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(USE-0961) The human immune response to Staphylococcus aureus


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The human immune response to Staphylococcus aureus

Principal Investigator:
Uri Sela MD, PhD

Investigators:

Contact Information:
Clinical Rsearch Support Office
1230 York Avenue
New York, NY 10065
Telephone: 1.800.RUCARES
Email: RUCARES@Rockefeller.edu
Enrollment Status:
Open to Enrollment

Brief Summary of Protocol:
economic burden on today’s health care system. Infections with SA that are resistant to Methicillin antibiotic (MRSA) are very common and are a major part of this burden. 30% of the population are colonized with S. aureus, so at least theoretically their immune system is constantly exposed to the bacteria, and expected to induce protective immunity. However, at the same time, 30% of the population experiencing an infection with S. aureus will be afflicted with recurrent infections with this bacterium, and despite previous exposure.
Developing a vaccine would be an ideal solution for prevention of these infections. However, despite intensive study in the last 3 decades, a successful vaccine against S.aureus is still unavailable. For developing and designing an efficient vaccine, a better understanding of the immune response to S. aureus is needed..For many yearsthe concept was that B cell responses and antibody production are enough for protection against S.aureus. In recent years, direct evidence from KO mice as well as evidence from humans with primary immune deficiency demonstrates that CD4 Th1 and Th17 immune responses are necessary for protection from S. aureus. Nevertheless, our recent results demonstrate that the Th1 and Th17 response to the various S. aureus strains varied extensively in response to in-vitro stimulation. Further, wide variability was also inspected in IgG expression by proliferating B cells in response to the different strains. We could show that mobile genetic elements carried by phages are responsible for a significant portion of this immune response variability. These findings are bringing up the possibility that the strain specificity is a new factor that might need to be taken into account when we are evaluating protection. At this time point, what is not known/understood, and what we want to clarify in the current study is:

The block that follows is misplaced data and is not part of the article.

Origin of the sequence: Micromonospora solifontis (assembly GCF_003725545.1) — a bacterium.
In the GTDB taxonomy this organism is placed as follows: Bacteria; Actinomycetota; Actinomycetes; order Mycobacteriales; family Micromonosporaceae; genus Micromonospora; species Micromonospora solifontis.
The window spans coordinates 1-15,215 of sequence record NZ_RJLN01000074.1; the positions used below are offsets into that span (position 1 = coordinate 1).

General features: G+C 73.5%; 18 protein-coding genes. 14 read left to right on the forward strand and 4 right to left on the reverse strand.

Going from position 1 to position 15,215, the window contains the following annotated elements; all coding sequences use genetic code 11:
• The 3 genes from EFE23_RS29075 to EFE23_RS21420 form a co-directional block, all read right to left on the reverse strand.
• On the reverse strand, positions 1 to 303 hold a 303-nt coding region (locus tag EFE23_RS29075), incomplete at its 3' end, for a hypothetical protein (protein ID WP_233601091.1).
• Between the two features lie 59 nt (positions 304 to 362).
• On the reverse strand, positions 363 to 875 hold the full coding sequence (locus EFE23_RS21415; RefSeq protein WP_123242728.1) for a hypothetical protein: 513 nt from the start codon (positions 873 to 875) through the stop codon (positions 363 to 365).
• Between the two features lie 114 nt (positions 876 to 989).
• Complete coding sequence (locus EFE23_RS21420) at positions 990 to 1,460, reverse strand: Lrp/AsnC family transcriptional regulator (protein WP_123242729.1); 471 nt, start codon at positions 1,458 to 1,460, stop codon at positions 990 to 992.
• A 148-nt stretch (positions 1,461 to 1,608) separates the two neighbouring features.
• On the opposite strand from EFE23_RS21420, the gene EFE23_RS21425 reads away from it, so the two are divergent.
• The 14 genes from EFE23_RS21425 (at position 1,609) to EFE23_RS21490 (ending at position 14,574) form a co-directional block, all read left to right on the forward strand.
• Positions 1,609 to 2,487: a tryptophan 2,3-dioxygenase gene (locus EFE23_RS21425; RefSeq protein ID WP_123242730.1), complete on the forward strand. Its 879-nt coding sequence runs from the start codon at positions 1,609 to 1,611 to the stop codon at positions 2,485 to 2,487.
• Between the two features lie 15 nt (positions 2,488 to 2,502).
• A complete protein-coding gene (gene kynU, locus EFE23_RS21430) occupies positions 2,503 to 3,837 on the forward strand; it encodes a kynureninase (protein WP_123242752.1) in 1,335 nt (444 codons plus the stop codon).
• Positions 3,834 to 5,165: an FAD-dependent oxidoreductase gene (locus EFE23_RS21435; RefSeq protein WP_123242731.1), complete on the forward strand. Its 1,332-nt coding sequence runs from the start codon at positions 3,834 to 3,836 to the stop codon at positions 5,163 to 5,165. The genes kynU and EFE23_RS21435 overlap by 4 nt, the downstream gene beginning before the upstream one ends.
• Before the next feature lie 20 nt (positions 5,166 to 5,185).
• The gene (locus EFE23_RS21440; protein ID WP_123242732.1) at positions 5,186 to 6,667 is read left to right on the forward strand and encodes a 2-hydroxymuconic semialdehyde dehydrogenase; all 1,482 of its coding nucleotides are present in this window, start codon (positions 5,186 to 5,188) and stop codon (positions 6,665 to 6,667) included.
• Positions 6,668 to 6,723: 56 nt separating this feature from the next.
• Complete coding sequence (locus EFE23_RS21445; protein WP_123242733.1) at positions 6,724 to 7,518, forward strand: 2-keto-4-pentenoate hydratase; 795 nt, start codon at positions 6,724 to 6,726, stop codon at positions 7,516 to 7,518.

(i) Whether previous exposure to various strains results in different level of protective memory. (ii) How immune memory induced by exposure to one strain affect the ability to respond to other strains of S. aureus.



Detailed Description of Protocol:




What specifically makes a person eligible for the study?
You may be eligible to enter this study:

- Are eligible between 18 and 60
- Do not have HIV
- Do not have Hepatitis B or C


Gender:
Both

Age(s):


Children permitted to participate:
No

Potential Benefits.....




Compensation:
Compensation is provided.